Less of a bargain, still the most fun

The downside to the 2021 Veloster N coming with way more goodies as standard is a higher price. It’s still a performance bargain, just not as major as before. The 2021 model starts at $33,245 including a $995 destination charge, up from $28,575 last year. With the Performance Package, though, the 2020 model was $30,675, meaning the price increase for ’21 is really only $2,570. Adding the new DCT pushes the price to $34,745.

While the new updates and DCT put the Veloster N past the base price of a Volkswagen GTI — $30,315 for the base S model with the DSG automatic — it’s still cheaper than the manual-only Honda Civic Type R, which starts at $38,450.

This three-door body isn’t for everyone.

Daniel Golson/Roadshow

If It were my money, I’d pick the Veloster N every day of the week. It’s not as comfortable or practical as a GTI, and the Type R is sharper and more focused when it comes to track driving. But the Veloster N is the most fun. It’s the hot hatch I think about the most often and remember driving the most fondly. It makes me smile whether I’m driving to the grocery store or chasing a supercar through the canyons. I can’t stop talking to friends about how much I miss this car.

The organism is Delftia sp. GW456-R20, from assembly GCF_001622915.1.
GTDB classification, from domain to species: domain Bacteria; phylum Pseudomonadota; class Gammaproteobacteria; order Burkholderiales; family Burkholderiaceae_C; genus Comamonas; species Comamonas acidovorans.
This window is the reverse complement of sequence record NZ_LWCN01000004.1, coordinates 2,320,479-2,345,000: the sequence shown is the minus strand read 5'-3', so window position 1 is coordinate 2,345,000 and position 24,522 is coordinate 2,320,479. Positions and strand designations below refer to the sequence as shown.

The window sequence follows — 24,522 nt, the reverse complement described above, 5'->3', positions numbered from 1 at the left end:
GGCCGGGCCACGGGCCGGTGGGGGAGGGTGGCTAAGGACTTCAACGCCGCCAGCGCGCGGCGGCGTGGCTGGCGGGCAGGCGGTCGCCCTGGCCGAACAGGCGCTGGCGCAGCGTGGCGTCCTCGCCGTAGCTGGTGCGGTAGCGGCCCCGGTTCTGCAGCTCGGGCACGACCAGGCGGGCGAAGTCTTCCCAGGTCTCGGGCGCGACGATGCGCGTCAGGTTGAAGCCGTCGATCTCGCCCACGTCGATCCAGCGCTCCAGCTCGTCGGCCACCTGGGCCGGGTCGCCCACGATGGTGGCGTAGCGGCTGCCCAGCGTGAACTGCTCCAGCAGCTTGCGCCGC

On a less personal note, the DCT will certainly help broaden the Veloster N’s appeal to a whole new set of customers in addition to making it more livable day-to-day. The three-door body is a hard sell against more traditional and practical competitors, and being manual-only makes it even harder still. Being offered with an automatic means that way more people will get to experience and enjoy the N, and that’s a very good thing.

There’s even more good N-related news. An Elantra N is on the very near horizon and should pack the exact same powertrain as the Veloster N, wrapped in a much more palatable sedan package. Expect the Elantra to offer both the manual and the DCT, and it could be priced a little cheaper than the Veloster. My colleague Steven Ewing just got to drive a prototype of the Elantra N, and it seems to be just as fun as the Veloster. Good.